Photo: Mike and Susan Molloy/Great Backyard Bird Count Participant

American Bittern

Botaurus lentiginosus

Extensive freshwater marshes are the favored haunts of this large, stout, solitary heron. It is seldom seen as it slips through the reeds, but its odd pumping or booming song, often heard at dusk or at night, carries for long distances across the marsh.
Conservation status Has declined seriously in southern part of breeding range, mostly owing to loss of habitat. Still numerous as a breeder in parts of Canada. Vulnerable because of its reliance on large marshes. Acid rain may reduce food supplies in some areas.
Family Herons, Egrets, Bitterns
Habitat Marshes, reedy lakes. Breeds in freshwater marshes, mainly large, shallow wetlands with much tall marsh vegetation (cattails, grasses, sedges) and areas of open shallow water. Winters in similar areas, also in brackish coastal marshes. Sometimes feeds in dry grassy fields.
Extensive freshwater marshes are the favored haunts of this large, stout, solitary heron. It is seldom seen as it slips through the reeds, but its odd pumping or booming song, often heard at dusk or at night, carries for long distances across the marsh.
Photo Gallery
  • adult head shot
  • adult in reeds
  • adult
Feeding Behavior

Forages mostly by standing still at edge of water, sometimes by walking slowly, capturing prey with sudden thrust of bill. May forage at any time of day or night, perhaps most actively at dawn and dusk.


Eggs

3-5, sometimes 2-7. Pale brown to olive-buff. Incubation is by female only, 24-28 days. Young: Evidently only female cares for young, feeding them by regurgitation of partly-digested items. Young may leave nest after 1-2 weeks, but remain nearby and are fed up to age of 4 weeks. Age at first flight unknown, possibly 7-8 weeks.


Young

Evidently only female cares for young, feeding them by regurgitation of partly-digested items. Young may leave nest after 1-2 weeks, but remain nearby and are fed up to age of 4 weeks. Age at first flight unknown, possibly 7-8 weeks.

Diet

Mostly fish and other aquatic life. Eats fish (including catfish, eels, killifish, perch), frogs, tadpoles, aquatic insects, crayfish, crabs, salamanders, garter snakes. Has been seen catching flying dragonflies. In drier habitats may eat rodents, especially voles.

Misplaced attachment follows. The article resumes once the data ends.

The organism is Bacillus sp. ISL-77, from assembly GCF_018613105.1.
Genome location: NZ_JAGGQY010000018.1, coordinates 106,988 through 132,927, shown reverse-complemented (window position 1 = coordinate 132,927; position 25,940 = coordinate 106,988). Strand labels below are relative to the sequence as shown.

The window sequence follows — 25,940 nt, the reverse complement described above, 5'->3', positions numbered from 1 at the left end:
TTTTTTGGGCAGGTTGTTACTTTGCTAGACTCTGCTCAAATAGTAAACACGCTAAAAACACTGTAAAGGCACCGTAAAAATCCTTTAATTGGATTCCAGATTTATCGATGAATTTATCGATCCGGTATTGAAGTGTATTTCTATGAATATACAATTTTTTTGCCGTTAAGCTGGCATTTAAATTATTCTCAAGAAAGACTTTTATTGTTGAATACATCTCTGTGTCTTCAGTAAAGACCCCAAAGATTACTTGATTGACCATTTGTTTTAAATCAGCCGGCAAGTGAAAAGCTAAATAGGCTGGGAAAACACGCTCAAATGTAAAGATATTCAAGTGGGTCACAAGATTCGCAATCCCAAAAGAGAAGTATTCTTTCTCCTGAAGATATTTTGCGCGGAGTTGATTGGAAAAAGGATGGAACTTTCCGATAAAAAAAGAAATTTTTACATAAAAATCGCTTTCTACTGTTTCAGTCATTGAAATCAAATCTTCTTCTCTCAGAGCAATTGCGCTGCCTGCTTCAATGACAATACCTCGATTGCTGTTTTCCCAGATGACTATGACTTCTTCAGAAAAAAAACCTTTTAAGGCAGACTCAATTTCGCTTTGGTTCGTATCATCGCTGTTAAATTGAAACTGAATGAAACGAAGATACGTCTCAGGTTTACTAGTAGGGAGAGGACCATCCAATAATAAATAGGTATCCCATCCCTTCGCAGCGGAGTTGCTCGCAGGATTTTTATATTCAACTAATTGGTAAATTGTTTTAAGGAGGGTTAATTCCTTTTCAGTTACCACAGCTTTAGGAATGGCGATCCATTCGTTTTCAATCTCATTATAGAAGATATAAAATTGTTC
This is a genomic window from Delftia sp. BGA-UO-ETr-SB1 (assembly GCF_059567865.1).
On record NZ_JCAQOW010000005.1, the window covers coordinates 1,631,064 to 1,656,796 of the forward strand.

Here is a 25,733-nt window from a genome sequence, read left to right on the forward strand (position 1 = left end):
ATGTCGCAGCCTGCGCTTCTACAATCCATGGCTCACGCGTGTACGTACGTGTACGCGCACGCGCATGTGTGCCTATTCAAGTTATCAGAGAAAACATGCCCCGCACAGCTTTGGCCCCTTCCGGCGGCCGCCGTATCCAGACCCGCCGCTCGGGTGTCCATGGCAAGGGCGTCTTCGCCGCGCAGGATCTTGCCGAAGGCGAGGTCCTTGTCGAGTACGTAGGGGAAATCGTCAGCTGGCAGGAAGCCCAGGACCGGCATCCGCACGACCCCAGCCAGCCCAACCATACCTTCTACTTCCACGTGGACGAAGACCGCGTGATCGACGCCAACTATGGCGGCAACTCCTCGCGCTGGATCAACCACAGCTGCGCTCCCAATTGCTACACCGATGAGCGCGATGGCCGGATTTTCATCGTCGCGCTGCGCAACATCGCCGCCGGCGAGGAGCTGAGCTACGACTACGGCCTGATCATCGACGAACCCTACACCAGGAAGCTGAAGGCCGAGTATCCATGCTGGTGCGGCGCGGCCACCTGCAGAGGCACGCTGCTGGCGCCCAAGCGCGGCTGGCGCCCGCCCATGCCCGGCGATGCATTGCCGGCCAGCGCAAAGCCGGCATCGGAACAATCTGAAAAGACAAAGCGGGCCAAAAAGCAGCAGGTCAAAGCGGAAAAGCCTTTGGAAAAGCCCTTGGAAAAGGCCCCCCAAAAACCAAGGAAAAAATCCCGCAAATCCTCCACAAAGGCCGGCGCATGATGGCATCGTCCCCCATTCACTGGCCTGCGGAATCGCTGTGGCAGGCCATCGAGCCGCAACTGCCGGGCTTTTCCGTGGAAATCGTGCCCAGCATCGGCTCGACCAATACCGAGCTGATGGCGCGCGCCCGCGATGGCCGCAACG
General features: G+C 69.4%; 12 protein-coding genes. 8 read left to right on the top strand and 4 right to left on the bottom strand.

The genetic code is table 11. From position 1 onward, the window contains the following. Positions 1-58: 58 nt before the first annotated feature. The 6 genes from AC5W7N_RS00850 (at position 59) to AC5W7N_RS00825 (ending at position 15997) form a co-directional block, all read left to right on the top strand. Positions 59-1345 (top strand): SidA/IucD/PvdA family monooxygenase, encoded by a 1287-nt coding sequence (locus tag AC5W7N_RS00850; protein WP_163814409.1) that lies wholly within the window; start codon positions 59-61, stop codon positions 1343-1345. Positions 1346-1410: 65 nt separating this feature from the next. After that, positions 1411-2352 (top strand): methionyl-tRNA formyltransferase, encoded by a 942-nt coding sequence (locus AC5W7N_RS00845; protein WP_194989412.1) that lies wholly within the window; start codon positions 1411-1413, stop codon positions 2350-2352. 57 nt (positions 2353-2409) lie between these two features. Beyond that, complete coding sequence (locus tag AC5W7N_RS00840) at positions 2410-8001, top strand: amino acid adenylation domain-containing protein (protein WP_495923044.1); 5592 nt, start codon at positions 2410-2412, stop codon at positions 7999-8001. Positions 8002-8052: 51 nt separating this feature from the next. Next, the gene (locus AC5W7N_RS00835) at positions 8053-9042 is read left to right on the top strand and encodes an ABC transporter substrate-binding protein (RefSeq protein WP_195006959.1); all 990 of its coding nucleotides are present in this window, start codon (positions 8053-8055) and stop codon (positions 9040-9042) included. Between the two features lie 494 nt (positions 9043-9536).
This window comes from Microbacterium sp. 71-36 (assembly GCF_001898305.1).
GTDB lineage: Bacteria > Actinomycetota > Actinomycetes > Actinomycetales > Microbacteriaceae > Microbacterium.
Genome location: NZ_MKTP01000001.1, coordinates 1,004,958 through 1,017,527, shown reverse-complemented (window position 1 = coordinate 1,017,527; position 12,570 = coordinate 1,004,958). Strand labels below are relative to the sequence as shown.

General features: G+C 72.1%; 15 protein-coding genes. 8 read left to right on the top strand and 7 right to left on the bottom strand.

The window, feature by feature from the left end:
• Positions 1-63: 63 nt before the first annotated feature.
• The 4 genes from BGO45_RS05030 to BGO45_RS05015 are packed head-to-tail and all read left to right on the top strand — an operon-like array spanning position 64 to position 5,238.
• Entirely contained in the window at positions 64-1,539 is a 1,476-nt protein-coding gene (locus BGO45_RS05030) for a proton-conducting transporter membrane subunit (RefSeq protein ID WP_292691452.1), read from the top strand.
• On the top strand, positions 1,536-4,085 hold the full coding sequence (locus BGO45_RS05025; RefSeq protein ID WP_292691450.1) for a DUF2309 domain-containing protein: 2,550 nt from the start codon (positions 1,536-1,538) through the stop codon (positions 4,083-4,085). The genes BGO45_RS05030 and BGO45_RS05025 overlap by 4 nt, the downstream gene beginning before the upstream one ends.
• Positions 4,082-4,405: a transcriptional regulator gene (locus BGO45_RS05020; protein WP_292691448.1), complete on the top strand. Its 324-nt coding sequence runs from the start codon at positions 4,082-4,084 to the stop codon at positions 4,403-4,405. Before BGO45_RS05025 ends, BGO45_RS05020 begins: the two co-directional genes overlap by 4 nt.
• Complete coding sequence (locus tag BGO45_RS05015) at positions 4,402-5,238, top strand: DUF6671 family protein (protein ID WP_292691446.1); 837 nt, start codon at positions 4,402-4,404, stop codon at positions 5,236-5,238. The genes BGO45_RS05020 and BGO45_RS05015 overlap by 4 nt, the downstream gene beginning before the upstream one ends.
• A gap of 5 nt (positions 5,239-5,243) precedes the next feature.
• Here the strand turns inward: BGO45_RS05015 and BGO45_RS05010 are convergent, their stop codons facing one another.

Nesting

Male defends nesting territory by advertising presence with "booming" calls. Courtship displays not well known; male may hold head low and fluff out white feathers on sides. One male may mate with two or three females. Nest: Site is usually in dense marsh growth above shallow water, sometimes on dry ground among dense grasses. Nest (apparently built by female alone) is a platform of grasses, reeds, cattails, lined with fine grasses.

Illustration © David Allen Sibley.
Learn more about these drawings.

Text © Kenn Kaufman, adapted from
Lives of North American Birds

Migration

May be permanent resident in a few areas at southern edge of breeding range but most are migrants. Some winter south to West Indies, Central America. May migrate mostly at night.

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Migration

May be permanent resident in a few areas at southern edge of breeding range but most are migrants. Some winter south to West Indies, Central America. May migrate mostly at night.

  • All Seasons - Common
  • All Seasons - Uncommon
  • Breeding - Common
  • Breeding - Uncommon
  • Winter - Common
  • Winter - Uncommon
  • Migration - Common
  • Migration - Uncommon
Songs and Calls
On breeding grounds, a loud pumping sound, oong-KA-chunk! repeated a few times and often audible for half a mile. Flight call a low kok-kok-kok.
Audio © Lang Elliott, Bob McGuire, Kevin Colver, Martyn Stewart and others.
Learn more about this sound collection.

How climate change could affect this bird's range

In the broadest and most detailed study of its kind, Audubon scientists have used hundreds of thousands of citizen-science observations and sophisticated climate models to predict how birds in the U.S. and Canada will react to climate change.

Learn more

Read more: climate.audubon.org
Herons, Egrets, Bitterns Long-legged Waders

American Bittern

The darker the color, the more favorable the climate conditions are for survival. The outlined areas represent approximate current range for each season.

More on reading these maps.

Each map is a visual guide to where a particular bird species may find the climate conditions it needs to survive in the future. We call this the bird’s “climatic range.”

The colors indicate the season in which the bird may find suitable conditions— blue for winter, yellow for summer (breeding), and green for where they overlap (indicating their presence year-round).

The darker the shaded area, the more likely it is the bird species will find suitable climate conditions to survive there.

The outline of the approximate current range for each season remains fixed in each frame, allowing you to compare how the range will expand, contract, or shift in the future.

The first frame of the animation shows where the bird can find a suitable climate today (based on data from 2000). The next three frames predict where this bird’s suitable climate may shift in the future—one frame each for 2020, 2050, and 2080.

You can play or pause the animation with the orange button in the lower left, or select an individual frame to study by clicking on its year.

The darker the color, the more favorable the climate conditions are for survival. The outlined areas represent approximate current range for each season. More on reading these maps.
Winter
Summer

Winter Range
Summer Range
Both Seasons
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